Could voice banking help your community bank?

Some community banks are dipping their toes in voice banking, which allows customers the ease of banking directly through their smartphone or smart home device—no hands necessary. Is it time your bank considered this emerging platform?

By Colleen Morrison

“Alexa, pay my electric bill.” And just like that, your payment is made.

OK, there may be a few more steps, but the payment is completed without you having to log in on a mobile device or computer. But, more importantly, this voice-activated transaction may occur while you’re preparing dinner or sitting in traffic or doing any number of other activities. In today’s fast-paced, multitasking society, voice banking may offer a true lifestyle fit.

Quick stat


of U.S. adults, or 47.3 million people, have access to a smart speaker device like the Amazon Echo or Google Home


Today, nearly half of all Americans have access to digital voice assistants, including those built into smartphones. In addition, 47.3 million U.S. adults are users of smart speaker devices like Amazon’s Echo or Google Home, and that number is growing. In the third quarter of 2018 alone, 19.7 million smart speakers were purchased, a 137 percent increase over the previous year.

These smart solutions are finding their way into banking. There are plentiful opportunities for banks to cost-effectively explore voice banking on a scaled basis—from simple products that check account balances to more focused technologies that support payments.

For example, FIS was recognized as “Best of Challenge” for its MyBanker product at the 2018 Voice Challenge with Amazon Alexa. Fiserv offers Voice Banking: Amazon Alexa to enable customers to check balances and access transaction information. Fintech company ENACOMM offers virtual personal assistant banking to community banks, integrating with core providers and offering a hosted, dynamic interactive voice response solution. And a new offering from Jack Henry marries Amazon’s Echo technology with existing bill pay services to create a voice-activated solution. The company has plans to expand the service to p2p payments via the Zelle network this year.

“We’ve recognized over time there’s been a growing trend of voice technology,” explains Greg Adelson, vice president of Jack Henry & Associates and general manager of Jack Henry & Associates payment business units. “It’s less about the utilization, and it’s more about the perception of the offering.”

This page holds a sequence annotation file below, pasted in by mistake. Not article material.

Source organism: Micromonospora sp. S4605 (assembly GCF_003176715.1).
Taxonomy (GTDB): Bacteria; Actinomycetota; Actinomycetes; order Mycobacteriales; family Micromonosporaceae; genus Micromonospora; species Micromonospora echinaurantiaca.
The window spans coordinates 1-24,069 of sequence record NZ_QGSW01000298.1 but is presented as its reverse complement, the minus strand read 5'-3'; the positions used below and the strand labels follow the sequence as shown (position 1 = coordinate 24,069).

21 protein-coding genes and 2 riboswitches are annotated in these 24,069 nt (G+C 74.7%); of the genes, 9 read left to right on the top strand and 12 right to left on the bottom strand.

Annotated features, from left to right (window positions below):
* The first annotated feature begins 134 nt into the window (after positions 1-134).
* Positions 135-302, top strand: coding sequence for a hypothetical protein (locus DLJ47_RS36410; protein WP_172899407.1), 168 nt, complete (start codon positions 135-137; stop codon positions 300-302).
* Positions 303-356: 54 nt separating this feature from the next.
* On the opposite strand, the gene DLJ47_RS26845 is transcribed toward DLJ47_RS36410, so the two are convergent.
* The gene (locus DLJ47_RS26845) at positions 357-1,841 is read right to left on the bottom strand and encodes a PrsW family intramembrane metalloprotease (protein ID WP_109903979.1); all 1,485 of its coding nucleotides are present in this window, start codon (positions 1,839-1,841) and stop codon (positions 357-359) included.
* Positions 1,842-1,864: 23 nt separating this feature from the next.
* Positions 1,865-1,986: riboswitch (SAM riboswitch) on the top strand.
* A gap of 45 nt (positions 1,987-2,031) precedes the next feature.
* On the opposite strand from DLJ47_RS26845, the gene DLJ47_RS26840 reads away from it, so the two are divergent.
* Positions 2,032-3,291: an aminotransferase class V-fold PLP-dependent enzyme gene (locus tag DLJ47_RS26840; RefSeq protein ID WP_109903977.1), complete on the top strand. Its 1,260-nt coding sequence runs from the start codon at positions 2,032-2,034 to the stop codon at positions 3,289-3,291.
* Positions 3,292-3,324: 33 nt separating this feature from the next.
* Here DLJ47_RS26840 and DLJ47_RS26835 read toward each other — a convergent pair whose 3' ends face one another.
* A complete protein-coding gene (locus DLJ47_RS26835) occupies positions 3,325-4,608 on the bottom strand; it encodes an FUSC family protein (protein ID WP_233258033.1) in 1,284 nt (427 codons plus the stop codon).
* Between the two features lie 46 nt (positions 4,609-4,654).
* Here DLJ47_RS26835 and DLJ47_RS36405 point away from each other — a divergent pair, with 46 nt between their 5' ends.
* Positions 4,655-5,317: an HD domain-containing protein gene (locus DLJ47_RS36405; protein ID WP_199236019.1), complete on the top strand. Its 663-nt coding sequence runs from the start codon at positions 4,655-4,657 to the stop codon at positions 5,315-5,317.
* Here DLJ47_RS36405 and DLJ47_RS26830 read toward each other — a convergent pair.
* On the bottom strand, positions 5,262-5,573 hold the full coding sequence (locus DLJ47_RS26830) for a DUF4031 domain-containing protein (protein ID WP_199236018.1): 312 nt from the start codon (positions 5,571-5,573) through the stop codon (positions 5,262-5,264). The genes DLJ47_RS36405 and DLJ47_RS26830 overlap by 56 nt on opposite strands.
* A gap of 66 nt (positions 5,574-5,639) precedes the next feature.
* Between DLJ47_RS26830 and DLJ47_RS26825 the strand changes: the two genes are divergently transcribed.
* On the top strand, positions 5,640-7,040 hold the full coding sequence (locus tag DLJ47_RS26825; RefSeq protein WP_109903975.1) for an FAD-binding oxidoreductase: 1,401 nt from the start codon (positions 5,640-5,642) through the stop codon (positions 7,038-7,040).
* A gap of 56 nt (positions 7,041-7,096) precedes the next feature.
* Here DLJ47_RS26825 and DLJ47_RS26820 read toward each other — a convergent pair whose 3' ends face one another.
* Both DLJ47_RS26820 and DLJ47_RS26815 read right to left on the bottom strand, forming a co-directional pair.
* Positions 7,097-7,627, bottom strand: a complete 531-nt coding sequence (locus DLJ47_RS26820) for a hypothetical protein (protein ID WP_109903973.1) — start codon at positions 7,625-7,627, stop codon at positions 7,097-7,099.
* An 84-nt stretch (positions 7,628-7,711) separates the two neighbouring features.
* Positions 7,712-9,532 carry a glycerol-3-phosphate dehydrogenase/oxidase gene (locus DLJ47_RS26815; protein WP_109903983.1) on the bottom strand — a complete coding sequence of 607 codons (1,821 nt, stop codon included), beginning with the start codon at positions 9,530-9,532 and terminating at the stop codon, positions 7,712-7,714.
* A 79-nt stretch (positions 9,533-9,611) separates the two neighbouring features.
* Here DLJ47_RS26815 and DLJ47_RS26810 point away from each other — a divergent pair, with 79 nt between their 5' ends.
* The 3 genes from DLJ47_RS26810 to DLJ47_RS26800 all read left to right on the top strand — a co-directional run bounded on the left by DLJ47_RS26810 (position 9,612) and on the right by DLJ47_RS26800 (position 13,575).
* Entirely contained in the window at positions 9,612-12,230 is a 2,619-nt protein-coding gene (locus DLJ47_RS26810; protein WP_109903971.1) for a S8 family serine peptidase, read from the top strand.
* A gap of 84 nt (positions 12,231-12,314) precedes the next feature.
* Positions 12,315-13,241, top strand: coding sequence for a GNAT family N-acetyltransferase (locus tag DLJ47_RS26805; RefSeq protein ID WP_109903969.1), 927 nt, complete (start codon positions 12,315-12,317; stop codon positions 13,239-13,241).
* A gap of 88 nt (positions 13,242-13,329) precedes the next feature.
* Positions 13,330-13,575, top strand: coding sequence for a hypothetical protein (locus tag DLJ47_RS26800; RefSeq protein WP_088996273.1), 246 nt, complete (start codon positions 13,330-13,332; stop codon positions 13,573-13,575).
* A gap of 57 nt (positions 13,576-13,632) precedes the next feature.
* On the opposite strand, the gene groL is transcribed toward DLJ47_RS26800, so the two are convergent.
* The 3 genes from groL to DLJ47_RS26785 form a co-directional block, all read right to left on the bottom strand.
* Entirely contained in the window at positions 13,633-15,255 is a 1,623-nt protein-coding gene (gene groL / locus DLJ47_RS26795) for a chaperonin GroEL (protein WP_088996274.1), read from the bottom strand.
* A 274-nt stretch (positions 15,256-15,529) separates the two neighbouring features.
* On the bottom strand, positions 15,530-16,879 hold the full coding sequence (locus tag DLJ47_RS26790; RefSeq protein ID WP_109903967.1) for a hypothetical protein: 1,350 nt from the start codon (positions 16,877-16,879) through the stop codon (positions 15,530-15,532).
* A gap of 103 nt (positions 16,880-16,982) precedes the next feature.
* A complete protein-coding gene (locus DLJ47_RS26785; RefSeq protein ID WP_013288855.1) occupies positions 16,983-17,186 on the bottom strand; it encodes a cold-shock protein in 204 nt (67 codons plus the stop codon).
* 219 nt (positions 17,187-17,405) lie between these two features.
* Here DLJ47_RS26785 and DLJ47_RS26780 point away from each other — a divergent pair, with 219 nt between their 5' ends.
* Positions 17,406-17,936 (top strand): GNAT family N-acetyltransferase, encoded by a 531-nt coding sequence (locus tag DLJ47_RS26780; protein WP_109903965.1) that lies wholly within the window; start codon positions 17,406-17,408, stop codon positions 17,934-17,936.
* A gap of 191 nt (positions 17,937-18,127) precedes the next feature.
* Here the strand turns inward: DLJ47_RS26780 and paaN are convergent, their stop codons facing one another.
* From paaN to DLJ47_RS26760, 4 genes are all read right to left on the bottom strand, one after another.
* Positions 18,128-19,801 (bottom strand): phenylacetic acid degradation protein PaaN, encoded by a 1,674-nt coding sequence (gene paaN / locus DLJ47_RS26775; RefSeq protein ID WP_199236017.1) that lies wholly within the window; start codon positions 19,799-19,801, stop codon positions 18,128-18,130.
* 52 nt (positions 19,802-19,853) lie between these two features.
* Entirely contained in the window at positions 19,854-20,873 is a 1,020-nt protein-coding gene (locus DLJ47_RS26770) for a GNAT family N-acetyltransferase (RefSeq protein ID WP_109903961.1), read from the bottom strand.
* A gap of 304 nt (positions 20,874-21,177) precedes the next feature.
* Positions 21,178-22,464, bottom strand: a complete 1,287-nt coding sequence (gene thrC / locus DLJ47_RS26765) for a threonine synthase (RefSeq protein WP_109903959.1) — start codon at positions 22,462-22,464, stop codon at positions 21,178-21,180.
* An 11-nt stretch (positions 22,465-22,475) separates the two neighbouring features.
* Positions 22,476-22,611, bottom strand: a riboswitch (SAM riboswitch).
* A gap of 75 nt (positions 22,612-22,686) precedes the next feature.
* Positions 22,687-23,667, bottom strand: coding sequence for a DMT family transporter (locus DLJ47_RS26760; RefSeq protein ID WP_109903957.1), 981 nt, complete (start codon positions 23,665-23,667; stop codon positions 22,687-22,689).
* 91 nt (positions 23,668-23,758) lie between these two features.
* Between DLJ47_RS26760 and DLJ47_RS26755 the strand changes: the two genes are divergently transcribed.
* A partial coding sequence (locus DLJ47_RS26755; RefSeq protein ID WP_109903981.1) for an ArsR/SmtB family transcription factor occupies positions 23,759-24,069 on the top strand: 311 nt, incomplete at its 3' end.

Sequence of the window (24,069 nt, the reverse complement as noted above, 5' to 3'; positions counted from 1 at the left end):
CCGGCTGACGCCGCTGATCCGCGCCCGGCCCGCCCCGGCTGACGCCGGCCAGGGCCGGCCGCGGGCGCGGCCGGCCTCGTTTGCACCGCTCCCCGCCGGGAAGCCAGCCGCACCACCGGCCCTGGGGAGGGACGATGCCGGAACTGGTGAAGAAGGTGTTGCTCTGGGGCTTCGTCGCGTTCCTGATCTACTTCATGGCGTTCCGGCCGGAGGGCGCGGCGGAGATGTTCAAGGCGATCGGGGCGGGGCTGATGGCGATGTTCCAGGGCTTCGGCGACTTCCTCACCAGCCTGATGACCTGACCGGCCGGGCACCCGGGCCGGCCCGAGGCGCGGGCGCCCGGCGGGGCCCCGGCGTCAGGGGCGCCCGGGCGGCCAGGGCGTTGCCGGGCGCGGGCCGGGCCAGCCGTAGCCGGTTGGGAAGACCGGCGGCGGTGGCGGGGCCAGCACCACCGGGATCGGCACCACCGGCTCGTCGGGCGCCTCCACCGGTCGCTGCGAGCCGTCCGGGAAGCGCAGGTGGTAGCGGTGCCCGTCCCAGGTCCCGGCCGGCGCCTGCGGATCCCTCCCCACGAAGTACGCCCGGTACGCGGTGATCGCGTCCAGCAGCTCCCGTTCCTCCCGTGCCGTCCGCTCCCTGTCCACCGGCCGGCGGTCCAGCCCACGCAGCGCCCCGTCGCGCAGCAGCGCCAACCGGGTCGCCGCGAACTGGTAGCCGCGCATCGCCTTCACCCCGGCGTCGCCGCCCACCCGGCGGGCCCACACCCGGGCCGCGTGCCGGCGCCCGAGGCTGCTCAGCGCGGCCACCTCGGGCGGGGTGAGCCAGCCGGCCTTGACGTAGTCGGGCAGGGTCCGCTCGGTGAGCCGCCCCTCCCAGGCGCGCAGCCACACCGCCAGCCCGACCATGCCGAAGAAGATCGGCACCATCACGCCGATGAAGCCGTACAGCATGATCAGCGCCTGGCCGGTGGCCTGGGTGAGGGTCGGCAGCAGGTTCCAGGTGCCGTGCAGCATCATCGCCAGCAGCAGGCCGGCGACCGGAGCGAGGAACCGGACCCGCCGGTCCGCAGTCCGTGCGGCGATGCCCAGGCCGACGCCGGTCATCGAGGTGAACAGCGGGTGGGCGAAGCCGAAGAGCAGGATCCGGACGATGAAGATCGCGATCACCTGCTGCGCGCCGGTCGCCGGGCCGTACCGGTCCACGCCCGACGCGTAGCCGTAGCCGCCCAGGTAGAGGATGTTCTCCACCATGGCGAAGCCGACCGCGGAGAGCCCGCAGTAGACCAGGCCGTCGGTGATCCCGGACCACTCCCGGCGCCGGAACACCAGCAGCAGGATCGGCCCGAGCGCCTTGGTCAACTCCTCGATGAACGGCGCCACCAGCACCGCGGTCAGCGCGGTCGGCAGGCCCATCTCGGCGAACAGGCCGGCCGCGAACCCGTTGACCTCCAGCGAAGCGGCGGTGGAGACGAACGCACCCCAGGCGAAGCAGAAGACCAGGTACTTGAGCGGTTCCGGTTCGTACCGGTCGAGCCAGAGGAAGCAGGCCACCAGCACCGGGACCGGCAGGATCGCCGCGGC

Talking the talk

But where does implementing voice banking fall in a community bank’s ever-expanding to-do list? And what are the cost considerations? Each bank will evaluate the offering in line with its business strategy, and every institution is different, but experts agree that voice banking may not immediately rise to the top of the stack.

“[Voice banking] is going to be lower in priority,” says Kevin Tweddle, chief operating officer of the ICBA Services Network. “It’s a nice-to-have, not a have-to-have today. That may change two or three years from now, but from where we sit today, that’s how I view it.”

Todd Wood, e-manager and digital banking manager at $1.5 billion-asset Avidia Bank in Hudson, Mass., concurs. The community bank has decided to offer voice banking as a customer benefit, but it isn’t expecting immediate returns.

“It’s more of a value-add than a revenue generator,” Wood indicates. “This isn’t going to be, ‘Everybody’s going to run in because Avidia’s got voice banking.’ Once fully available, we are going to advertise to our customers, ‘Hey, this can make your life easier,’ and we hope that brings in additional deposit dollars or additional transaction usage where there are real revenue generation streams.”

Customers are speaking up

Digital voice technology has embedded itself in American culture and transformed consumer expectations, and there’s no slowing in sight. Several reports point to a continued rapid rise in technology prevalence and adoption.


of Americans use digital voice assistants, according to the Pew Research Center


Compound annual growth rate of the global intelligent virtual assistant market between 2016 and 2024, according to analysis firm Global Market Insights

7.5 billion

voice AI-capable devices will be active by 2021, Ovum predicts